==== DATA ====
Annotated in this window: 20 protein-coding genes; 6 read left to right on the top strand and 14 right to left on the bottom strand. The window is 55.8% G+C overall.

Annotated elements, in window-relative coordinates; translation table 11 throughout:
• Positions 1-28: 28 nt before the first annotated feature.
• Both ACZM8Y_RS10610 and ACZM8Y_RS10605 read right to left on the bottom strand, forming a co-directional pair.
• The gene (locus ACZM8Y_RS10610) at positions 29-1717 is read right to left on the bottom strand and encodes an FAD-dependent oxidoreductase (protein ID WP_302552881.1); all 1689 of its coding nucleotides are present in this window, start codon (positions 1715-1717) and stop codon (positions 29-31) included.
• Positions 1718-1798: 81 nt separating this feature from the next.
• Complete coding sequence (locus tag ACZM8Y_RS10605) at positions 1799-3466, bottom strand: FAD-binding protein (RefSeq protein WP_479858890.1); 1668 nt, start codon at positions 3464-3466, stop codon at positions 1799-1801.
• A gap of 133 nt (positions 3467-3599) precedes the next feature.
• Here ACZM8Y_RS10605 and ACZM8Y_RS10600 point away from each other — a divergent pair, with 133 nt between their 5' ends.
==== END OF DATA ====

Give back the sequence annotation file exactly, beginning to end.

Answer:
Annotated in this window: 20 protein-coding genes; 6 read left to right on the top strand and 14 right to left on the bottom strand. The window is 55.8% G+C overall.

Annotated elements, in window-relative coordinates; translation table 11 throughout:
• Positions 1-28: 28 nt before the first annotated feature.
• Both ACZM8Y_RS10610 and ACZM8Y_RS10605 read right to left on the bottom strand, forming a co-directional pair.
• The gene (locus ACZM8Y_RS10610) at positions 29-1717 is read right to left on the bottom strand and encodes an FAD-dependent oxidoreductase (protein ID WP_302552881.1); all 1689 of its coding nucleotides are present in this window, start codon (positions 1715-1717) and stop codon (positions 29-31) included.
• Positions 1718-1798: 81 nt separating this feature from the next.
• Complete coding sequence (locus tag ACZM8Y_RS10605) at positions 1799-3466, bottom strand: FAD-binding protein (RefSeq protein WP_479858890.1); 1668 nt, start codon at positions 3464-3466, stop codon at positions 1799-1801.
• A gap of 133 nt (positions 3467-3599) precedes the next feature.
• Here ACZM8Y_RS10605 and ACZM8Y_RS10600 point away from each other — a divergent pair, with 133 nt between their 5' ends.